“The more human I become,” says Janet, “the less things make sense. But that’s part of the fun, right?” If we had all the answers to everything, then none of our actions would feel meaningful, she says. It’s this search for meaning, the quest that The Good Place undertakes every episode while landing great jokes and teaching the basics of philosophical theory, that makes our time alive worthwhile.

In this scene, both the audience and Eleanor can find optimism amid the titular pandemonium, or as Janet deftly puts it, “In all this randomness, in this pandemonium, you and Chidi found each other.” Eleanor, upon hearing the word “pandemonium,” refers to something Chidi taught her, via Paradise Lost: “Milton called the center of hell pandemonium, meaning ‘place of all demons.’” The Good Place has put its protagonists through literal pandemonium time and time again, but they’ve all survived despite insurmountable odds. (Also, Chidi got Eleanor to read Paradise Lost by describing Satan as “her type,” which Janet agrees is accurate.)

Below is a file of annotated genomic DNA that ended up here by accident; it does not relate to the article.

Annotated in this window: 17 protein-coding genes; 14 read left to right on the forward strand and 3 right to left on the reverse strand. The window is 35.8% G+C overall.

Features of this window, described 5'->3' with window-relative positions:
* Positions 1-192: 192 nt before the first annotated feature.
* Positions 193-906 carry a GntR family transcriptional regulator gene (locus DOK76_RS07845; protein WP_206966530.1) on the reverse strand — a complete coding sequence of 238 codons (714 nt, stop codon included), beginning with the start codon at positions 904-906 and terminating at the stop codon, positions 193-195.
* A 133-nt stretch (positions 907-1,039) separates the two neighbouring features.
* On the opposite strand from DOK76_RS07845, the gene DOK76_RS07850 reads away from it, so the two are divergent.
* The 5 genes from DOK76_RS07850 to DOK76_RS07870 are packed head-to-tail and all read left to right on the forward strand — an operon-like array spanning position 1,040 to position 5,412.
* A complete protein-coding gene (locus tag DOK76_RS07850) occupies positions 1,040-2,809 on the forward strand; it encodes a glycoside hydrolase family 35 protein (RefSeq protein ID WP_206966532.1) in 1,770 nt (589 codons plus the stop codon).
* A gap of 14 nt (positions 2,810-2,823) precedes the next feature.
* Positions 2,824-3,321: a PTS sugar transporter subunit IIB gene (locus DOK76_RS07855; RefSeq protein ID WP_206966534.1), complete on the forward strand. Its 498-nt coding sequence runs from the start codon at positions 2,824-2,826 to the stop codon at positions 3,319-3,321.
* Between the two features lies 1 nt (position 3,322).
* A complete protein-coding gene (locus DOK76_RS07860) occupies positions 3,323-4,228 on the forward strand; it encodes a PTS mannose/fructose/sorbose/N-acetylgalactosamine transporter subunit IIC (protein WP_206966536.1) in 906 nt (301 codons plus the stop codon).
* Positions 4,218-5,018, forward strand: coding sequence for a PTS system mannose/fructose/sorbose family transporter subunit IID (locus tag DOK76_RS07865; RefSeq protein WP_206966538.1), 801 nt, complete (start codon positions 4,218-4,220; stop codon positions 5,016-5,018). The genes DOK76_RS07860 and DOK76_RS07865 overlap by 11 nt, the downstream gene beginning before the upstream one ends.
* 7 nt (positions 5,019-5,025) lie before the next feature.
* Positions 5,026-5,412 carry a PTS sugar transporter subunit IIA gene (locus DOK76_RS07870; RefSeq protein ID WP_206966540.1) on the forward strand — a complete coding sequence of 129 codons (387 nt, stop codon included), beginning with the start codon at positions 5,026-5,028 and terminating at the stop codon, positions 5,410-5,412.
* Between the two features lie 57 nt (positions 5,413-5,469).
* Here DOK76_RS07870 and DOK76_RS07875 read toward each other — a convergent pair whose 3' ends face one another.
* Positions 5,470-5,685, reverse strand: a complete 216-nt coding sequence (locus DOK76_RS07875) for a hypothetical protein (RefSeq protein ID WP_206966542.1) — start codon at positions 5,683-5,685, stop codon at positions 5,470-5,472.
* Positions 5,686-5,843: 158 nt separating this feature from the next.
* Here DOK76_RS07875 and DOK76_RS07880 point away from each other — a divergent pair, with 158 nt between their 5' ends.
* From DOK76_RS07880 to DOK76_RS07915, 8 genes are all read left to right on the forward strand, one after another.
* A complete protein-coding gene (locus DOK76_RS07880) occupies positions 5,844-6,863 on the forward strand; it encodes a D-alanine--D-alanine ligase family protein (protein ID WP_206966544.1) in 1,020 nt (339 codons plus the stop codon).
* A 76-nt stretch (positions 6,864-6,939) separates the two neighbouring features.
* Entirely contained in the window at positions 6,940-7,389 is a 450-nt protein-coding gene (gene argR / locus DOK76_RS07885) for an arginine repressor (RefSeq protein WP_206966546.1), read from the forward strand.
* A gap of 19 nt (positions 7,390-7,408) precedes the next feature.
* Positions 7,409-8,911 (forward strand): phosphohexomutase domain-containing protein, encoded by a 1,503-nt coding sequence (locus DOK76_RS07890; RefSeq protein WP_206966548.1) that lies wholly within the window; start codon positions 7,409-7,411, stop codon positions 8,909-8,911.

So, when the episode ends with Eleanor opening the architect office’s door to a newly amnesiac Chidi and saying, “Hi Chidi. I’m Eleanor. Come on in,” it’s easy to feel hopeful despite the magnitude of this episode’s loss. Sure, the Chidi in this final scene isn’t the self-assured, deeply-in-love Chidi we’ve come to know these past few episodes, but we’ll have that Chidi back someday. The loss is still brutal, but nobody, audience or The Good Place protagonist, would have it any other way, as Eleanor says to Chidi at the start of their final conversation: “You don’t need to apologize for making a huge sacrifice to save your friends. This is why people love moral philosophy professors.” (

Author rating: 9.5/10

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Average reader rating: 3/10


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January 28th 2019

Thanks for the blog….

June 18th 2021

Highly recommended! Can’t to read the next episode.